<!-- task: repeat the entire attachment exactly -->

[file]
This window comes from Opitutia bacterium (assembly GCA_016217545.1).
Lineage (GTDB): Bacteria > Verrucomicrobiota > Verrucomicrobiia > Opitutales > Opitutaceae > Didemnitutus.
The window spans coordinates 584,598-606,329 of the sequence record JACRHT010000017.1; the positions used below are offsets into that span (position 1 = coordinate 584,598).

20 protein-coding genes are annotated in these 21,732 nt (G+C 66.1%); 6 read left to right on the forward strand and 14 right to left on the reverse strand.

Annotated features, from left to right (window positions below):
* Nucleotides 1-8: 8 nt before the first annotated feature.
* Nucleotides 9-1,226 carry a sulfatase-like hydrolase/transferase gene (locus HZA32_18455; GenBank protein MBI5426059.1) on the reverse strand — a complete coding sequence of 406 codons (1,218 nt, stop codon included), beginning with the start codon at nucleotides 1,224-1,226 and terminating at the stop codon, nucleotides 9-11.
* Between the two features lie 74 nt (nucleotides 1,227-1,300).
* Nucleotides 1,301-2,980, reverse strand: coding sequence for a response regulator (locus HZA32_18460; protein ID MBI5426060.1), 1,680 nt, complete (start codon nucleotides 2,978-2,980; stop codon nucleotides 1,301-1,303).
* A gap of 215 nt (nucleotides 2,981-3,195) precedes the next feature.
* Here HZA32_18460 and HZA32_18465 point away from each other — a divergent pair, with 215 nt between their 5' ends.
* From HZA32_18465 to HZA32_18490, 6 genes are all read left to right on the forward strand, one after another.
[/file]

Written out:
This window comes from Opitutia bacterium (assembly GCA_016217545.1).
Lineage (GTDB): Bacteria > Verrucomicrobiota > Verrucomicrobiia > Opitutales > Opitutaceae > Didemnitutus.
The window spans coordinates 584,598-606,329 of the sequence record JACRHT010000017.1; the positions used below are offsets into that span (position 1 = coordinate 584,598).

20 protein-coding genes are annotated in these 21,732 nt (G+C 66.1%); 6 read left to right on the forward strand and 14 right to left on the reverse strand.

Annotated features, from left to right (window positions below):
* Nucleotides 1-8: 8 nt before the first annotated feature.
* Nucleotides 9-1,226 carry a sulfatase-like hydrolase/transferase gene (locus HZA32_18455; GenBank protein MBI5426059.1) on the reverse strand — a complete coding sequence of 406 codons (1,218 nt, stop codon included), beginning with the start codon at nucleotides 1,224-1,226 and terminating at the stop codon, nucleotides 9-11.
* Between the two features lie 74 nt (nucleotides 1,227-1,300).
* Nucleotides 1,301-2,980, reverse strand: coding sequence for a response regulator (locus HZA32_18460; protein ID MBI5426060.1), 1,680 nt, complete (start codon nucleotides 2,978-2,980; stop codon nucleotides 1,301-1,303).
* A gap of 215 nt (nucleotides 2,981-3,195) precedes the next feature.
* Here HZA32_18460 and HZA32_18465 point away from each other — a divergent pair, with 215 nt between their 5' ends.
* From HZA32_18465 to HZA32_18490, 6 genes are all read left to right on the forward strand, one after another.